Sunday 6 March 2016

Bwana Devil (1952)

Director: Arch Oboler
Stars: Robert Stack, Barbara Britton and Nigel Bruce
Time was that I knew the name of Sidney W Pink from the astoundingly awful 1961 monster movie known as Reptilicus, which he produced, directed and contributed the original story that Ib Melchior adapted into a screenplay. As epitaphs go, being the man behind Reptilicus is really not a good one. It’s much better to be remembered as the pioneer of 3D movies, having kickstarted the 3D craze of the early 1950s with this film, which he produced. It was his first major credit, having only been an uncredited assistant production manager before this, on Lost Horizon fifteen years earlier, but it launched his career. After this, he’d move on to write, produce and direct I Was a Burlesque Queen, then follow up with The Angry Red Planet, which applied a reddening effect during film processing to simulate the Martian environment, a technique which he named CineMagic. His last credit was in 1970, as the producer of The Man from ORGY, four years after he had ‘discovered’ Dustin Hoffman off-Broadway and cast him as the lead in Madigan’s Millions.

He would have been a hundred years old on 6th March and that’s enough reason for me to take a look at Bwana Devil in his memory. It wasn’t the first 3D movie, that honour going to The Power of Love, released as far back as 1922, when Sid Pink was only six years old, utilising a process invented by a Harry K Fairall. It was previewed in Los Angeles, then booked to play in Newark, NJ, but it didn’t make much of an impact and, only a year later, the film had been renamed to The Forbidden Lover and released flat. Today, it’s a lost film. Bwana Devil, on the other hand, was a phenomenal success which sparked a brief revolution in filmmaking, a two year period which the 3-D Film Archive calls ‘the golden age of stereoscopic cinema’. It began with the premiere of Bwana Devil on 26th November, 1952 and ended with Universal’s Revenge of the Creature, which premiered on 23rd March, 1955. This ‘golden age’ includes fifty English language 3D features, 48 of which were filmed between January and October of 1953.
Sadly, Bwana Devil is worth watching more for its importance to history than for any inherent quality, but it’s still an interesting feature. In fact, the story that it fictionalises is interesting on its own merits, which perhaps explains why it’s been told and retold. Bwana Devil, with Robert Stack playing Bob Hayward, was sourced from the same historical events as The Ghost and the Darkness in 1996, with Val Kilmer as John Henry Patterson, and 2007’s Prey, with Peter Weller as Tom Newman. Lt Col John Henry Patterson was the real historical figure, who in 1898 led a British project to construct a railway bridge over the Tsavo River in Kenya. Over nine months, two male lions terrorised the site, killing scores of locals and Indian workers and eating at least thirty of them. Patterson eventually killed both and published a book called The Man-Eaters of Tsavo in 1907. He kept the skins and used them for a quarter of a century as floor rugs before selling them to the Chicago Field Museum in 1924. They’re still there on display today.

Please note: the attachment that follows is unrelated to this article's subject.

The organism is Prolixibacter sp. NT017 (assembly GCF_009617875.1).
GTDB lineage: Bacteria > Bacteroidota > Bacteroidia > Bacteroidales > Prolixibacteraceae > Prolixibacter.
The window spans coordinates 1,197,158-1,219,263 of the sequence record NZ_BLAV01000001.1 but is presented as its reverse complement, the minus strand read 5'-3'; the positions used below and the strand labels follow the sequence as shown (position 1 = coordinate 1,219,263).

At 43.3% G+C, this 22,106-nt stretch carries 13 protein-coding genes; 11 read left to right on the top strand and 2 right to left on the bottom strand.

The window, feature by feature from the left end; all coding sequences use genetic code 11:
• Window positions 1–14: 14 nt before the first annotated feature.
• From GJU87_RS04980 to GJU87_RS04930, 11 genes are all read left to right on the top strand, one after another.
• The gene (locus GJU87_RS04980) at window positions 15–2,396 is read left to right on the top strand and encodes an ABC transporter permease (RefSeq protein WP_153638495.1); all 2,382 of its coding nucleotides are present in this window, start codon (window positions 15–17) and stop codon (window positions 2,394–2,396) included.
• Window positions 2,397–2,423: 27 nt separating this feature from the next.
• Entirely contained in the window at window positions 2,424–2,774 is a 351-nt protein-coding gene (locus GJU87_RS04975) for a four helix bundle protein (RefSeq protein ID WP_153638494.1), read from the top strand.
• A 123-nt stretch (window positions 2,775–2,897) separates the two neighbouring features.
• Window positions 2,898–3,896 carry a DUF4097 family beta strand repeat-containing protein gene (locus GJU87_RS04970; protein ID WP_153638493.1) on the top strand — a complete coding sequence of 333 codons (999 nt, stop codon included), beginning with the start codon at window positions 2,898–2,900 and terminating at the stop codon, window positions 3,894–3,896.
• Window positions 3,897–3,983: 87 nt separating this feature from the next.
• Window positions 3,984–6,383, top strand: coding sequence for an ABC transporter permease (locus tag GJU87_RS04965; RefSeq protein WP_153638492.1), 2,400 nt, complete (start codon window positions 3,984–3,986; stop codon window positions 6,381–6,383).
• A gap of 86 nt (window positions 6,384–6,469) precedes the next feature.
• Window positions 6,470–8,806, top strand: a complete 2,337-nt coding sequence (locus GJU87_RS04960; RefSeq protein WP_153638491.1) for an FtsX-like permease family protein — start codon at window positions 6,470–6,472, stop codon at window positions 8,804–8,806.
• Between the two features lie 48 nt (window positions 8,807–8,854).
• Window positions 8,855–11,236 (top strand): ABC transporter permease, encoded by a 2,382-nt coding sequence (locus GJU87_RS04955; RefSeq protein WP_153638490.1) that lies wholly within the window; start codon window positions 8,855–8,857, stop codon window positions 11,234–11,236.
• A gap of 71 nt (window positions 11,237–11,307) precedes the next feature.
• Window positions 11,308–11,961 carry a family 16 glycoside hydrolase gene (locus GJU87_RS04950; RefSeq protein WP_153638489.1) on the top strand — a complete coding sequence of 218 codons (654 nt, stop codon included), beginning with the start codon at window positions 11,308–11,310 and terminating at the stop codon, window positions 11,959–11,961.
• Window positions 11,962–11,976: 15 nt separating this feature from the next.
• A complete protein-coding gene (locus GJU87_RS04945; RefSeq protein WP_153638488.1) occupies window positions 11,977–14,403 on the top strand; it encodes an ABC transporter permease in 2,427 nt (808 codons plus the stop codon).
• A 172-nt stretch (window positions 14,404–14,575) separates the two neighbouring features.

This fictional adaptation changes Patterson into Bob Hayward, who is only in Kenya because his father-in-law is running the entire project from back in London. He gets to be the man on the ground and he clearly hates it. In fact, he arrives in the picture in memorable fashion: drunk driving a train from Mombasa into camp with the mail and a new cook. He remains drunk too, as if the liquor will somehow spirit him home to Blighty where he wouldn’t have to deal with the heat, the Hindu workers or the cool cucumber in a pith helmet, Maj Parkhurst, who commands the camp. ‘I’ve had enough of you,’ he slurs at the major, ‘and my father-in-law’s railway. I want to go home.’ Even when he hears about a lion that’s spooking the camp, he just heads out with a gun to chase it off. He can’t find it but fires off a bunch of shots anyway and expects that it’ll do the job. No such luck, of course. Fortunately, after the first victim is discovered, the new cook killed not by ‘those Masai devils’ but by a lion, he sobers up and becomes the lead the film deserves.
Thus far, we’ve had an intriguing opening credits sequence, in which the names stand out superbly from the background, even if the African chanting just repeats over and over on a loop. We’ve had very bright footage for 1952, because the picture was shot in Ansco Color; it was much cheaper than Technicolor but apparently holds up well, the copy I watched looking notably brighter than some of the faded Technicolor films that I’ve seen. We’ve seen a elephant filmed in completely different colour, as if Arch Oboler had no clue that viewers might see through such transparent shenanigans. We’ve met Nigel Bruce as the camp’s medic, Dr Angus McLean from Balloch, who is as Scottish as that suggests. And we’ve had a whole lot of nothingness. What’s oddest here is that nothing happens for quite a while. It’s all shot capably enough, if without much imagination, but the wild monkeys steal most early scenes until the film remembers what it’s supposed to be doing, kills someone off and focuses us back on the supposed man-eating lion.

It does get better, mostly because Hayward grows substantially as a character and because Robert Stack is up to the challenge, even if he occasionally appears to be wondering as much about what he’s doing in Kenya as his character. Ramsay Hill, who plays Maj Parkhurst, vanishes from the picture in rather a cheap fashion, his off screen death in Mombasa by scorpion bite being merely reported by the Commissioner. It means that Hayward is now in charge and he’d better sober up. The Commissioner comes from the grand old tradition of stiff upper lip English gentlemen, throwing out glorious dialogue which alternates between blissful ignorance of the seriousness of the situation and wild overconfidence about what he can do about it. He decides, of course, that he’ll just trap and kill the lion, because, well, the Indian coolies are ignorant savages or some such. ‘Great sport this, eh?’ he tells Hayward. ‘It’ll be a trophy by morning.’ Of course, it doesn’t go quite how he expects. He bags a hyena instead.